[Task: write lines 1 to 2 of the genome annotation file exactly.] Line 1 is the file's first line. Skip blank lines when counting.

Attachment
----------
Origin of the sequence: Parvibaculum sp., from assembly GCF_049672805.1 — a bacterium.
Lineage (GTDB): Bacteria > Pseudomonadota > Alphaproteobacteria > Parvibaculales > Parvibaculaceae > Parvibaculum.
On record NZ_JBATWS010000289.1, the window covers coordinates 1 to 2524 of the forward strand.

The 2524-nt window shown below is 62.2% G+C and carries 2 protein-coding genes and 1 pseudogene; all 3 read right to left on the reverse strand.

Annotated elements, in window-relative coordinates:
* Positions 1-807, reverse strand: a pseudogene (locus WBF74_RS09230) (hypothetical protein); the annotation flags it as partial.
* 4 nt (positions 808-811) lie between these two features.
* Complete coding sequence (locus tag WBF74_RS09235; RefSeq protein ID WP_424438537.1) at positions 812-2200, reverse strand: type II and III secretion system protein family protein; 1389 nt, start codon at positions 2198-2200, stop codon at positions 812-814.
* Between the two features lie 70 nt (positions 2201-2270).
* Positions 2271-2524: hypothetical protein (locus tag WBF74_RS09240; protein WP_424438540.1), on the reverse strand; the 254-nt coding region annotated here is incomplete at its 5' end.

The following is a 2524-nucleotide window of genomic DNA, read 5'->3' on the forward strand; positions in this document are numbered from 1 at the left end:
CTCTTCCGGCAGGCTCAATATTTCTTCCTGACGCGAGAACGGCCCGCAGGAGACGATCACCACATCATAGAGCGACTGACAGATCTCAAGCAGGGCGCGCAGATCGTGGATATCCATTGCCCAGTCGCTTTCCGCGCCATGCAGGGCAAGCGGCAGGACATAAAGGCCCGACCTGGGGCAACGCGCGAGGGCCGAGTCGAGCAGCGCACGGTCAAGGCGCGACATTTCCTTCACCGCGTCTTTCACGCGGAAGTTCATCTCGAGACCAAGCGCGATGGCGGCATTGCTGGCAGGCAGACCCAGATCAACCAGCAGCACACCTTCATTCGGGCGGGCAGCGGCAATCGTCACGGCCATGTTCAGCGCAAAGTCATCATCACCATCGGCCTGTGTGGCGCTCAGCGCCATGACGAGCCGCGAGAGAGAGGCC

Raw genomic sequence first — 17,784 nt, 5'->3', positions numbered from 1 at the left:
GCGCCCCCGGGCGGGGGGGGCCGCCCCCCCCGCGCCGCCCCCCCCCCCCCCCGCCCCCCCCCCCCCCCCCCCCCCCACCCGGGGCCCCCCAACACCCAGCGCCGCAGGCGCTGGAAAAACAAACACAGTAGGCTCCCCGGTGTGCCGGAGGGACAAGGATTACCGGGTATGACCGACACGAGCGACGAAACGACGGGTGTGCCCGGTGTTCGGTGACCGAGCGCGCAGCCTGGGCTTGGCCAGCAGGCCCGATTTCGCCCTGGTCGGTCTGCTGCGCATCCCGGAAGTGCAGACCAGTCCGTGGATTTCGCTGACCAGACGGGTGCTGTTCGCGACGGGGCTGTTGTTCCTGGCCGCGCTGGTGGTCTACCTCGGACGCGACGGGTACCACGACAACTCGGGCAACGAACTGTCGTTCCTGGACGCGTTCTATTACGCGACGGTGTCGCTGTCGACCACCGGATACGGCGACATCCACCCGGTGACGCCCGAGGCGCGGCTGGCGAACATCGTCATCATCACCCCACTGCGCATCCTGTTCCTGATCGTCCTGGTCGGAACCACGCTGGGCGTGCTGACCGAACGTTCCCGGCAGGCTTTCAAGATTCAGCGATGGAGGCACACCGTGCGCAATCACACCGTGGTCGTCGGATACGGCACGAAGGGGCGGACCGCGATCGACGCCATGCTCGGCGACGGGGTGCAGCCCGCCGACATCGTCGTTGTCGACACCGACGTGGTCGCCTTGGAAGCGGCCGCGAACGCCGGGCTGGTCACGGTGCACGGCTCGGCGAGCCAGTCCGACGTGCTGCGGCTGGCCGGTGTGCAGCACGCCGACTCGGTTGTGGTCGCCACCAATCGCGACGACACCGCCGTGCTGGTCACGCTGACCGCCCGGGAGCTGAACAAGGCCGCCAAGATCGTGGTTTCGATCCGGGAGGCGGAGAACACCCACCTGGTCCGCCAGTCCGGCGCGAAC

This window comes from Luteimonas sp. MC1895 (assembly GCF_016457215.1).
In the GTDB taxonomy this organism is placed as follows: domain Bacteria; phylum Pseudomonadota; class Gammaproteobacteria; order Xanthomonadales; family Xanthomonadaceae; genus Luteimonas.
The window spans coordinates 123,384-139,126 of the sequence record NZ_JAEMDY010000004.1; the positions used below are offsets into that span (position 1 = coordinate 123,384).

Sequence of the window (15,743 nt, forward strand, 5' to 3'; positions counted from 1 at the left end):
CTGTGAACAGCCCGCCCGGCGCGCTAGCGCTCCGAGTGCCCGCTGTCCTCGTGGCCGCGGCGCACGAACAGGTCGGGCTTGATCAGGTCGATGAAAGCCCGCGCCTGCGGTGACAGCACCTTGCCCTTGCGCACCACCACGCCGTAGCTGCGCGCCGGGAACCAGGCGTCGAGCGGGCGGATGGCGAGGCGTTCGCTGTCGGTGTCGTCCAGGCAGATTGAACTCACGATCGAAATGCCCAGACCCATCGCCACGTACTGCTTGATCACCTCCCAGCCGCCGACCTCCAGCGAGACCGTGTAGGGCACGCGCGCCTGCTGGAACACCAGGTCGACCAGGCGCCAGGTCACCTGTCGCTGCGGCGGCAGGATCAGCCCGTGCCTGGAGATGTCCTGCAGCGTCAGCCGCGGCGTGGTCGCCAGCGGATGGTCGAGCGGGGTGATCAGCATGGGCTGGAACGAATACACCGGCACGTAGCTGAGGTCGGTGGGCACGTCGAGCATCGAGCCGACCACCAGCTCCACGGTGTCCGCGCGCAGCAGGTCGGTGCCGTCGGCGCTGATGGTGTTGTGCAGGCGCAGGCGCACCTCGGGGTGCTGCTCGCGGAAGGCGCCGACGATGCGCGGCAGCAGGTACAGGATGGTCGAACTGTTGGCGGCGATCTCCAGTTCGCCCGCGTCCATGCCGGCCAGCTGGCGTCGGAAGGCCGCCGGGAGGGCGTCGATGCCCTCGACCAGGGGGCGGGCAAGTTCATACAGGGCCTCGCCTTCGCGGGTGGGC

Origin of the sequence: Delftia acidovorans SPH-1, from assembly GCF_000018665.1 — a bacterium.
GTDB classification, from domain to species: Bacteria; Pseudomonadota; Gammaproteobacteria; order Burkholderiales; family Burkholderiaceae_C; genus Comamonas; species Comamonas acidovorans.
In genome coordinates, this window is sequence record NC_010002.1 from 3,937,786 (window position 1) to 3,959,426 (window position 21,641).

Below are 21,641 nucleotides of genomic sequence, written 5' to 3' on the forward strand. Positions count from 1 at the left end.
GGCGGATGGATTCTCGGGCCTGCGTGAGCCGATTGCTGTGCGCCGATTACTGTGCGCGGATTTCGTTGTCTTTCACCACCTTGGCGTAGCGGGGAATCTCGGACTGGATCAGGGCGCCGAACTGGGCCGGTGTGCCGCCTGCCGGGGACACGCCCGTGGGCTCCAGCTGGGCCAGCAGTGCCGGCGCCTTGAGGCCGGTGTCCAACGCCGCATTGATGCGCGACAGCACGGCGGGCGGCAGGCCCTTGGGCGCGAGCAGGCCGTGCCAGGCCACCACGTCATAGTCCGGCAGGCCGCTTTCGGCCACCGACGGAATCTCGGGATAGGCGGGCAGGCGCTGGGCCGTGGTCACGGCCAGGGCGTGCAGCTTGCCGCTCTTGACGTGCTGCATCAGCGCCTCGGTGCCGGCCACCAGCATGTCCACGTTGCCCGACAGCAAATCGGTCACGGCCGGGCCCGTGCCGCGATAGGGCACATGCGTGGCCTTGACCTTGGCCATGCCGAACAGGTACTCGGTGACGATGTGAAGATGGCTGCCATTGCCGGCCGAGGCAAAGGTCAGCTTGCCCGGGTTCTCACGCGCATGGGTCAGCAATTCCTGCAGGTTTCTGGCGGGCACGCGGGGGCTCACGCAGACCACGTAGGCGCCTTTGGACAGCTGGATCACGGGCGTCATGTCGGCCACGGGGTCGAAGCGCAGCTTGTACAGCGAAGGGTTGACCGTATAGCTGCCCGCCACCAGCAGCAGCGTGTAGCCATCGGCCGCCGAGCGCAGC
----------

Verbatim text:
Origin of the sequence: Parvibaculum sp., from assembly GCF_049672805.1 — a bacterium.
Lineage (GTDB): Bacteria > Pseudomonadota > Alphaproteobacteria > Parvibaculales > Parvibaculaceae > Parvibaculum.